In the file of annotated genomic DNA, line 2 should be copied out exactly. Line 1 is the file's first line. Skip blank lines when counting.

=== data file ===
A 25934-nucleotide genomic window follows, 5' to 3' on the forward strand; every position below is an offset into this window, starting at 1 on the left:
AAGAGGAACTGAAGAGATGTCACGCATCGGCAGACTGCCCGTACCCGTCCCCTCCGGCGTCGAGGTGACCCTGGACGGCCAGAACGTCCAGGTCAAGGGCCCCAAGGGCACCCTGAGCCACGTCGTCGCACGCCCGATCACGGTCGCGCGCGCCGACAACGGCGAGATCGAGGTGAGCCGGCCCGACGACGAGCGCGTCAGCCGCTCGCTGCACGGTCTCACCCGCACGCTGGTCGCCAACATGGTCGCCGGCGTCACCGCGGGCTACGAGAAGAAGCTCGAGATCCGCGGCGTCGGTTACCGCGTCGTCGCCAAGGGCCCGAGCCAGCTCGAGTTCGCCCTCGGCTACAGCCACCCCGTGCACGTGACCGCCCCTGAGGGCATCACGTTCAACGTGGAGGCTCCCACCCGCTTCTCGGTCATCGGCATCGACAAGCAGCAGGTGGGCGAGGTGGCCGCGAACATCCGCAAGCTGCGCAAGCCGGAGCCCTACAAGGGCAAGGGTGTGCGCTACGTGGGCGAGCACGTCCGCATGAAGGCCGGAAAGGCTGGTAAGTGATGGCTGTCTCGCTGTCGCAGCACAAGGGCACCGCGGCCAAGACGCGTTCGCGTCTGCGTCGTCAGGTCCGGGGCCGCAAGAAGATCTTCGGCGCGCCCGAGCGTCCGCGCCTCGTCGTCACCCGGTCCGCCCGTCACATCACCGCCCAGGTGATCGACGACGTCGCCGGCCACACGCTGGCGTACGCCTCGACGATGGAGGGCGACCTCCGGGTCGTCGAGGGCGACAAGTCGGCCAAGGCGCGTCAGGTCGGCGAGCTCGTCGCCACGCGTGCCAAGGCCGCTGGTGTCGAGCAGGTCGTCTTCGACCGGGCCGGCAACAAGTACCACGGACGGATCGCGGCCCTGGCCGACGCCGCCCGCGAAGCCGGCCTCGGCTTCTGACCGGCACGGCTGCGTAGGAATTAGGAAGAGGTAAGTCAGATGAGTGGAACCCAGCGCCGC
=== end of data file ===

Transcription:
AAGAGGAACTGAAGAGATGTCACGCATCGGCAGACTGCCCGTACCCGTCCCCTCCGGCGTCGAGGTGACCCTGGACGGCCAGAACGTCCAGGTCAAGGGCCCCAAGGGCACCCTGAGCCACGTCGTCGCACGCCCGATCACGGTCGCGCGCGCCGACAACGGCGAGATCGAGGTGAGCCGGCCCGACGACGAGCGCGTCAGCCGCTCGCTGCACGGTCTCACCCGCACGCTGGTCGCCAACATGGTCGCCGGCGTCACCGCGGGCTACGAGAAGAAGCTCGAGATCCGCGGCGTCGGTTACCGCGTCGTCGCCAAGGGCCCGAGCCAGCTCGAGTTCGCCCTCGGCTACAGCCACCCCGTGCACGTGACCGCCCCTGAGGGCATCACGTTCAACGTGGAGGCTCCCACCCGCTTCTCGGTCATCGGCATCGACAAGCAGCAGGTGGGCGAGGTGGCCGCGAACATCCGCAAGCTGCGCAAGCCGGAGCCCTACAAGGGCAAGGGTGTGCGCTACGTGGGCGAGCACGTCCGCATGAAGGCCGGAAAGGCTGGTAAGTGATGGCTGTCTCGCTGTCGCAGCACAAGGGCACCGCGGCCAAGACGCGTTCGCGTCTGCGTCGTCAGGTCCGGGGCCGCAAGAAGATCTTCGGCGCGCCCGAGCGTCCGCGCCTCGTCGTCACCCGGTCCGCCCGTCACATCACCGCCCAGGTGATCGACGACGTCGCCGGCCACACGCTGGCGTACGCCTCGACGATGGAGGGCGACCTCCGGGTCGTCGAGGGCGACAAGTCGGCCAAGGCGCGTCAGGTCGGCGAGCTCGTCGCCACGCGTGCCAAGGCCGCTGGTGTCGAGCAGGTCGTCTTCGACCGGGCCGGCAACAAGTACCACGGACGGATCGCGGCCCTGGCCGACGCCGCCCGCGAAGCCGGCCTCGGCTTCTGACCGGCACGGCTGCGTAGGAATTAGGAAGAGGTAAGTCAGATGAGTGGAACCCAGCGCCGC